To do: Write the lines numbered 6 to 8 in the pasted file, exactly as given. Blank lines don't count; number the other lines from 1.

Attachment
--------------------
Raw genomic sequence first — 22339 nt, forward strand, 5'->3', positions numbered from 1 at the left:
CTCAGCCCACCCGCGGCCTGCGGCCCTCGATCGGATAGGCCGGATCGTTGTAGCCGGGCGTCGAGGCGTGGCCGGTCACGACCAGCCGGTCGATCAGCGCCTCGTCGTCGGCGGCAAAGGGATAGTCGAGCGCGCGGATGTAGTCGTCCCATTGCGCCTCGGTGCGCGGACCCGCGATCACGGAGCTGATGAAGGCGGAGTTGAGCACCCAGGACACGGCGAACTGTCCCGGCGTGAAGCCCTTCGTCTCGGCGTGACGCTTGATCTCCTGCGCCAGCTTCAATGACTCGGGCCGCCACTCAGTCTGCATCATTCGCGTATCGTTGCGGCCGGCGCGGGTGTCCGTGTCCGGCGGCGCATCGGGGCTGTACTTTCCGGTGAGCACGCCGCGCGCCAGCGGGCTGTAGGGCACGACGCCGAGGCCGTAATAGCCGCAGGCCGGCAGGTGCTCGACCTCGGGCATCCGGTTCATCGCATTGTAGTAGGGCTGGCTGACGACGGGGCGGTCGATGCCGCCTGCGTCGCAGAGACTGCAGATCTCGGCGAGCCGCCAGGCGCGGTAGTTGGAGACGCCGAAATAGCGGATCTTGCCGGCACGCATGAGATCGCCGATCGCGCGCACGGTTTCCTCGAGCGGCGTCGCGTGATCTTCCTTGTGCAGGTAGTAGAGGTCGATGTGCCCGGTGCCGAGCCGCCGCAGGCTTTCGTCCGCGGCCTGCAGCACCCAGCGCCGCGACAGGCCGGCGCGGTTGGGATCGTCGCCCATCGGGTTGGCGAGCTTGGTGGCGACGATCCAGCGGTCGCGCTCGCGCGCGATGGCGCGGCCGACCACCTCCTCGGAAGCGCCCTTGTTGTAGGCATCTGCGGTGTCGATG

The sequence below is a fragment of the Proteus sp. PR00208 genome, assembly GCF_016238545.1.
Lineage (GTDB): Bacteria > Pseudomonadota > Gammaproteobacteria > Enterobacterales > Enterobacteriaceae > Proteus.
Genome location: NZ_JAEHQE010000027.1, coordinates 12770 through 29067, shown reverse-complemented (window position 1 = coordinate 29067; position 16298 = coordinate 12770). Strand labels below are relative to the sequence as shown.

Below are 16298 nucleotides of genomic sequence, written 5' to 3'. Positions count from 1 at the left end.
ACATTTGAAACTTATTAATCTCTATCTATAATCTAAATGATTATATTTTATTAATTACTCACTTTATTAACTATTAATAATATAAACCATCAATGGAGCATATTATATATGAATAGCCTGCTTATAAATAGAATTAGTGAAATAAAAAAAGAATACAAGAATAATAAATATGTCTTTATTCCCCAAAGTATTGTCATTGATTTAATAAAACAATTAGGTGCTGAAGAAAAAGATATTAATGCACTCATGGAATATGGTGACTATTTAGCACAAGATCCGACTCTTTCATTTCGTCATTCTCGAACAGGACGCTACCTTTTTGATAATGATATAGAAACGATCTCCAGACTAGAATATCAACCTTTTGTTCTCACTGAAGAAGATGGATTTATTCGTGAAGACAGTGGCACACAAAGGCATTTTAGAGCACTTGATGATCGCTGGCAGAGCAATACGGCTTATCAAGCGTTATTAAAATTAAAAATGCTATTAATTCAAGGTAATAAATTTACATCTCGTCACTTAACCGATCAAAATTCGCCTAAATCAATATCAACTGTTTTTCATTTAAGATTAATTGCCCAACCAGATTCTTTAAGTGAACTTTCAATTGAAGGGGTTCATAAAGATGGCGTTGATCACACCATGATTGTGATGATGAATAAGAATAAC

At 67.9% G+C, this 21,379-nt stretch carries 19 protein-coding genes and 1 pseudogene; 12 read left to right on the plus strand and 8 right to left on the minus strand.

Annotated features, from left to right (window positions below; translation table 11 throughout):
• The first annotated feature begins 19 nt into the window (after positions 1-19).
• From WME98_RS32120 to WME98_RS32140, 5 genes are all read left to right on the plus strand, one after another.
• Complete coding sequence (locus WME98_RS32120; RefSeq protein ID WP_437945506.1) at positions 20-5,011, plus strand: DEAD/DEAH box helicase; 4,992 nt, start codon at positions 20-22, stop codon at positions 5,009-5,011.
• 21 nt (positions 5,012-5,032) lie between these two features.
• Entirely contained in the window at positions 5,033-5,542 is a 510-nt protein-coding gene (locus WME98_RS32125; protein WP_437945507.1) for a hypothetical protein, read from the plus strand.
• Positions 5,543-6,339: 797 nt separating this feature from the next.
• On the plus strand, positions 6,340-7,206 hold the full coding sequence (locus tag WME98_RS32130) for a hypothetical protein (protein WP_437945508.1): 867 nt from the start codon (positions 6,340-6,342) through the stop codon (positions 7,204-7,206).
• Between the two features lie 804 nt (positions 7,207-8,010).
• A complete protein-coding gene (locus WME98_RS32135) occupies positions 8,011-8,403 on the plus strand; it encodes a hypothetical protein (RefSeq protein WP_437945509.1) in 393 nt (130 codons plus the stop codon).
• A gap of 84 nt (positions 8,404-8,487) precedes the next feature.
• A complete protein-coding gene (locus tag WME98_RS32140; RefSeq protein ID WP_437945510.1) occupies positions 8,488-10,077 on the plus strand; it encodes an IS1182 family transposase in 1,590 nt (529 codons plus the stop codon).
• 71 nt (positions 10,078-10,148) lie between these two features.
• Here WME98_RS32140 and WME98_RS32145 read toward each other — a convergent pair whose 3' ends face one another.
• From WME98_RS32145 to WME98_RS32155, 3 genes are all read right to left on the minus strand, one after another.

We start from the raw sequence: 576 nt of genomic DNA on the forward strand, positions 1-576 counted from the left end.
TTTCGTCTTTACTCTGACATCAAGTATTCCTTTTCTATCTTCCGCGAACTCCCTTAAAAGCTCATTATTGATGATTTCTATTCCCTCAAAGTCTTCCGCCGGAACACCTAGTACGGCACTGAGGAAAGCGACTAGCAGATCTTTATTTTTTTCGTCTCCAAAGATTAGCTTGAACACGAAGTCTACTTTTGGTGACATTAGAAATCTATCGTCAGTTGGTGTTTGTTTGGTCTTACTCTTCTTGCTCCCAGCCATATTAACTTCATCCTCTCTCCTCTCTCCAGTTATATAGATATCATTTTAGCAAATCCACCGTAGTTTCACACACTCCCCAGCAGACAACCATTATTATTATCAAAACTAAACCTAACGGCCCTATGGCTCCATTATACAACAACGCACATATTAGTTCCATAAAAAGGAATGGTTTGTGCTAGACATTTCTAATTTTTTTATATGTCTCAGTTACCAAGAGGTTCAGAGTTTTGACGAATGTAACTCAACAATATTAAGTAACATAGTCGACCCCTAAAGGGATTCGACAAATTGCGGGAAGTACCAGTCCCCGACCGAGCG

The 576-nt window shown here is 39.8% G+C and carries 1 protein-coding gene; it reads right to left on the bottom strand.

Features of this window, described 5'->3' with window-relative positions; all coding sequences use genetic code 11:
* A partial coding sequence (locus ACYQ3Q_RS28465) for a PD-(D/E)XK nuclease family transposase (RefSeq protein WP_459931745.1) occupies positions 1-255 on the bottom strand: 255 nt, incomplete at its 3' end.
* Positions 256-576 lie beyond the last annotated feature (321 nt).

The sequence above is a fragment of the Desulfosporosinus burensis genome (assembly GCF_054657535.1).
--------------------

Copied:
Below are 16298 nucleotides of genomic sequence, written 5' to 3'. Positions count from 1 at the left end.
ACATTTGAAACTTATTAATCTCTATCTATAATCTAAATGATTATATTTTATTAATTACTCACTTTATTAACTATTAATAATATAAACCATCAATGGAGCATATTATATATGAATAGCCTGCTTATAAATAGAATTAGTGAAATAAAAAAAGAATACAAGAATAATAAATATGTCTTTATTCCCCAAAGTATTGTCATTGATTTAATAAAACAATTAGGTGCTGAAGAAAAAGATATTAATGCACTCATGGAATATGGTGACTATTTAGCACAAGATCCGACTCTTTCATTTCGTCATTCTCGAACAGGACGCTACCTTTTTGATAATGATATAGAAACGATCTCCAGACTAGAATATCAACCTTTTGTTCTCACTGAAGAAGATGGATTTATTCGTGAAGACAGTGGCACACAAAGGCATTTTAGAGCACTTGATGATCGCTGGCAGAGCAATACGGCTTATCAAGCGTTATTAAAATTAAAAATGCTATTAATTCAAGGTAATAAATTTACATCTCGTCACTTAACCGATCAAAATTCGCCTAAATCAATATCAACTGTTTTTCATTTAAGATTAATTGCCCAACCAGATTCTTTAAGTGAACTTTCAATTGAAGGGGTTCATAAAGATGGCGTTGATCACACCATGATTGTGATGATGAATAAGAATAAC

At 67.9% G+C, this 21,379-nt stretch carries 19 protein-coding genes and 1 pseudogene; 12 read left to right on the plus strand and 8 right to left on the minus strand.